The University of Texas' upcoming television station, The Longhorn Network, is not without its detractors. As is to be expected when facing the onset of a multi-million dollar divisional propaganda tool, other teams in the Big 12 are taking notice of the scheme. None more so than longtime rival, Texas A&M.
More than a month from the network's scheduled launch, Aggies officials have officially added a closed-door conference to discuss the issue onto its regents meetings' agenda for Thursday and Friday. The itinerary item has been ominously christened "Big 12 Conference."
The execution session will be informational only, including concerning UT's plans to air a Big 12 football game on the ESPN-owned network, and to potentially air high school games, the insider said. No action will be taken, the person added, the regents will simply be informed of the latest by lawyers concerning the deep-pocketed network.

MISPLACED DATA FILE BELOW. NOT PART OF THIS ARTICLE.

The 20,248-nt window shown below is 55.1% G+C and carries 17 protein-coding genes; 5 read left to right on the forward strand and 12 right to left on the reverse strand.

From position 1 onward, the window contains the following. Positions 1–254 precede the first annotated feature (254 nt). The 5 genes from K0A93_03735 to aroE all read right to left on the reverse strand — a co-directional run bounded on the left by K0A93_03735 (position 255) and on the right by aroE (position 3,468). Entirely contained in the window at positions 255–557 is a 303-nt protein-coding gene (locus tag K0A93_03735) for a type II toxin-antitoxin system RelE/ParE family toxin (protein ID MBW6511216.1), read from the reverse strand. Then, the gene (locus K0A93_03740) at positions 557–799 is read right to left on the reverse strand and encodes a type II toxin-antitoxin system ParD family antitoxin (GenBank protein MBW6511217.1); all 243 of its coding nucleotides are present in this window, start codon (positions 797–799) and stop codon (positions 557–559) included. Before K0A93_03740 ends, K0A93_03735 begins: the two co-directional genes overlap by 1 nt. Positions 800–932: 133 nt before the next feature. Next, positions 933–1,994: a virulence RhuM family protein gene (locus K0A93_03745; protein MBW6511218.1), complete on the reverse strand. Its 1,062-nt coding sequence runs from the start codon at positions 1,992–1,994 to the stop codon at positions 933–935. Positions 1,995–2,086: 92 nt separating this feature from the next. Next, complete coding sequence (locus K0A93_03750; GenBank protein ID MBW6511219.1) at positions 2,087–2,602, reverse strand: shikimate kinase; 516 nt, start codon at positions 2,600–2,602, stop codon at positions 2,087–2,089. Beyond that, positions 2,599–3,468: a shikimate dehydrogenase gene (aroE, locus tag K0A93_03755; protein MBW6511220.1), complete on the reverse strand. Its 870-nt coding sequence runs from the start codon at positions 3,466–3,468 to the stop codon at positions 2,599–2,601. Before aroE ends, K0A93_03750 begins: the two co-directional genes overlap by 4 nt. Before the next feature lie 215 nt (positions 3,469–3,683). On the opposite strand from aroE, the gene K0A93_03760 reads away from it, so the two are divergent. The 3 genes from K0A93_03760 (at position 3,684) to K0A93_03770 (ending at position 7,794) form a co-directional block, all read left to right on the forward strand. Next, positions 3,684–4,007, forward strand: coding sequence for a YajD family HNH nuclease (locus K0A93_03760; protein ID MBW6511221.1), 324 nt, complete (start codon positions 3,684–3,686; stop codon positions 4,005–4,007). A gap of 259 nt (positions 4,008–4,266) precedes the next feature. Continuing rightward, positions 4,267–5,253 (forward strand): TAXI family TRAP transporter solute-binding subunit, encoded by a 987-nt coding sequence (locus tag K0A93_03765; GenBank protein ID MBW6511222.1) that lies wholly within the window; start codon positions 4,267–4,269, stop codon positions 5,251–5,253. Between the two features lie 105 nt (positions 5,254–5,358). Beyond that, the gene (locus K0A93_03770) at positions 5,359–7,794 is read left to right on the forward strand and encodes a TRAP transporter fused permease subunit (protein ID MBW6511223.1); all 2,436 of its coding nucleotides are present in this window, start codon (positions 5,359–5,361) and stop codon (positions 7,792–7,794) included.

It goes without saying, but Texas A&M and all other Big 12 universities are concerned that the network will become the ultimate recruiting tool, thus causing Texas to pull even farther ahead of its divisional brethren. Still, money makes the world go ‘round, especially in grubby world of college football. After almost scampering to the SEC last summer, managing to snatch a part of the oncoming pot will surely make the medicine go down smoother for the Aggies.